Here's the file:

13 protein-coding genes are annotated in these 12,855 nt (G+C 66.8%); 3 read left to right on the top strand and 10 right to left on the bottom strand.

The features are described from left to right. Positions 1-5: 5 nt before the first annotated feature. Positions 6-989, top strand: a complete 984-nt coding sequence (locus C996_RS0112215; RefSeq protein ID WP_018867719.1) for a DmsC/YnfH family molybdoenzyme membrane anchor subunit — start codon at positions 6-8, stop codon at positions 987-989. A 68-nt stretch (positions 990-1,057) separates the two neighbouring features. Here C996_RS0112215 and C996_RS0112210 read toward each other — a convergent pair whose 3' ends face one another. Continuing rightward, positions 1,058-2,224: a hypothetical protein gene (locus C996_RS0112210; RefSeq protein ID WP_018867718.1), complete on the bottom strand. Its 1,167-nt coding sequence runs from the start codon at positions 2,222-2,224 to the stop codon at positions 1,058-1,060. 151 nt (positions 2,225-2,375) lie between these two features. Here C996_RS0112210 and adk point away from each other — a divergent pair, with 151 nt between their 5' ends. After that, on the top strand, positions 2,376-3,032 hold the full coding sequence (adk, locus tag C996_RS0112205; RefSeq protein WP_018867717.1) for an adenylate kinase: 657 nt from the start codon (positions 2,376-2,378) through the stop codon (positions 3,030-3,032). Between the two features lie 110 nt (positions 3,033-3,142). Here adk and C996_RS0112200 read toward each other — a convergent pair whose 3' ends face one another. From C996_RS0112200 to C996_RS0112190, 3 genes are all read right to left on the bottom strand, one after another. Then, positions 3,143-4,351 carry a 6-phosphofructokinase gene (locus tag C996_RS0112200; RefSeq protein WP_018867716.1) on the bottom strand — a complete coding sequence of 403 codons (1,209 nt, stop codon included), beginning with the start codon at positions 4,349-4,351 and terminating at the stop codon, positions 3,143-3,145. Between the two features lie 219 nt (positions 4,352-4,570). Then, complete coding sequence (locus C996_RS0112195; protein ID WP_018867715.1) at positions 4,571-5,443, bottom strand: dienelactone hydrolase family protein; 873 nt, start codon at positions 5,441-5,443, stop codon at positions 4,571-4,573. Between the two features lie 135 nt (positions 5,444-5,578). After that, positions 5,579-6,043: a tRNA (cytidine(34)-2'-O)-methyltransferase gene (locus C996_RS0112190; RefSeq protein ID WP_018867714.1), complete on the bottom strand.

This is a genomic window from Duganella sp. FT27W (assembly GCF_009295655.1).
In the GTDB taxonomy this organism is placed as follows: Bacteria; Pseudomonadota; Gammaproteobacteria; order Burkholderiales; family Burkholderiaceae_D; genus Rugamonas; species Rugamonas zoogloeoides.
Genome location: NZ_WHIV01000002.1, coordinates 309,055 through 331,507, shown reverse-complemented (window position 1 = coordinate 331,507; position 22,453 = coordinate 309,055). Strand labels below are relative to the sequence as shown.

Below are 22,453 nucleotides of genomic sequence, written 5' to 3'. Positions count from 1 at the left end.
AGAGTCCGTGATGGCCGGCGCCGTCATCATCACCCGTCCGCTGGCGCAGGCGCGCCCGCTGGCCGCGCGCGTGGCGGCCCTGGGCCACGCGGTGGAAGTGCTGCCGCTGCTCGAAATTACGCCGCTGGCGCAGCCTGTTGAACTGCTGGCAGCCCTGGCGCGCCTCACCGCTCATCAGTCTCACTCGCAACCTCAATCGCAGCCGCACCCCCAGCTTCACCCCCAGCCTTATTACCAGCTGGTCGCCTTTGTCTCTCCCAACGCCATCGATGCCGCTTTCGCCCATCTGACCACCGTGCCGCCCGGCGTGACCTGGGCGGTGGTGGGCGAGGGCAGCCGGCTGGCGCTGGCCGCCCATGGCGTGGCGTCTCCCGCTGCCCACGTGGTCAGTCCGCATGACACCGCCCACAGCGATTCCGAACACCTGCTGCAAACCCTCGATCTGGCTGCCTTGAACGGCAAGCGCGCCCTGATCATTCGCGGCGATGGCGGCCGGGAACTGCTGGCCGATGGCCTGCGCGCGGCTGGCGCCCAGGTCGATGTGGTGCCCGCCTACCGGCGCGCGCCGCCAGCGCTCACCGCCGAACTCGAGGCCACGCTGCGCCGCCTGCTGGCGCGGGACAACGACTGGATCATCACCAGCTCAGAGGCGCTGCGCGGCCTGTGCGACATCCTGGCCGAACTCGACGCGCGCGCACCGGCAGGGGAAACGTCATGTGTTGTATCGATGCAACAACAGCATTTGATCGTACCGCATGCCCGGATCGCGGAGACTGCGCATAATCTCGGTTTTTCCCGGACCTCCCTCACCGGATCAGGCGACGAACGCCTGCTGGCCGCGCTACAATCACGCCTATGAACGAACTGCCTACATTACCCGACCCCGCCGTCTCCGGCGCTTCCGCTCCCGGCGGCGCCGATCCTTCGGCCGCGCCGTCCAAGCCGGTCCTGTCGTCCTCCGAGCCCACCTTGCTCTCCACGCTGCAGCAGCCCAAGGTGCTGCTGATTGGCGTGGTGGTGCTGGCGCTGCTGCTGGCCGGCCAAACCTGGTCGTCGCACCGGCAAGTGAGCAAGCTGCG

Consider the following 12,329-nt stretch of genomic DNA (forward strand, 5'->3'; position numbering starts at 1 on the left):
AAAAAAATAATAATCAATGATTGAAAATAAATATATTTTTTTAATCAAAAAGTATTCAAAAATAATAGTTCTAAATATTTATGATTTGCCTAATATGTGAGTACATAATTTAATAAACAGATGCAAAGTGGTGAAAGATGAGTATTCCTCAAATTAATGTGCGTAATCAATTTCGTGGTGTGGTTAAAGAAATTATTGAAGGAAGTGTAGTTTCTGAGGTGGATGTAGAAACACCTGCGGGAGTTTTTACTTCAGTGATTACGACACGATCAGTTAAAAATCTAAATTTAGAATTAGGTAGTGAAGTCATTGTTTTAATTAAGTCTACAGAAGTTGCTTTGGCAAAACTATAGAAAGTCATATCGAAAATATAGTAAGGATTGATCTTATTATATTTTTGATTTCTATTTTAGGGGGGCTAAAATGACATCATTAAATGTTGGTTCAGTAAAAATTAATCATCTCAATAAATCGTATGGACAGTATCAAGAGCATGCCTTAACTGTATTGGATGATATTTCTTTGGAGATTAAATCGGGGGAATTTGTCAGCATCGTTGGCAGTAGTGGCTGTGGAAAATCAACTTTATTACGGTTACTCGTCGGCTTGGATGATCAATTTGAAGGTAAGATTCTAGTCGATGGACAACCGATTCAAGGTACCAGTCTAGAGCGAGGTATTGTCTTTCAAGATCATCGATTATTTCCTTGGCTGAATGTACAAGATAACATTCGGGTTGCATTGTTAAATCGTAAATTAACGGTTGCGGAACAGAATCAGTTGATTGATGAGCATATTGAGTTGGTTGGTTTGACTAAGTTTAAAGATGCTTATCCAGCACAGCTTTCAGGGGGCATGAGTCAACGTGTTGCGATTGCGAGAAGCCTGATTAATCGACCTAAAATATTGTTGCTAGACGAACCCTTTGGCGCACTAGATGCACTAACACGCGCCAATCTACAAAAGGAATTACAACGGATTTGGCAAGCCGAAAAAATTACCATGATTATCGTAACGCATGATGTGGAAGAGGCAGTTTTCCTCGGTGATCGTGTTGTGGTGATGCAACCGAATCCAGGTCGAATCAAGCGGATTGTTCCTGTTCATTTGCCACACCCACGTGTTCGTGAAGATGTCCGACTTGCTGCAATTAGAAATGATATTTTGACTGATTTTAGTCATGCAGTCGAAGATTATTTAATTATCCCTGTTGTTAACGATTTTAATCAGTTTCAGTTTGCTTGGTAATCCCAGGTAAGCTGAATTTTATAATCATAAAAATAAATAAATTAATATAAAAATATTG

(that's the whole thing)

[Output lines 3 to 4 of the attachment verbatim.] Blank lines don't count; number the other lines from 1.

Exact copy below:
This is a genomic window from Duganella sp. FT27W (assembly GCF_009295655.1).
In the GTDB taxonomy this organism is placed as follows: Bacteria; Pseudomonadota; Gammaproteobacteria; order Burkholderiales; family Burkholderiaceae_D; genus Rugamonas; species Rugamonas zoogloeoides.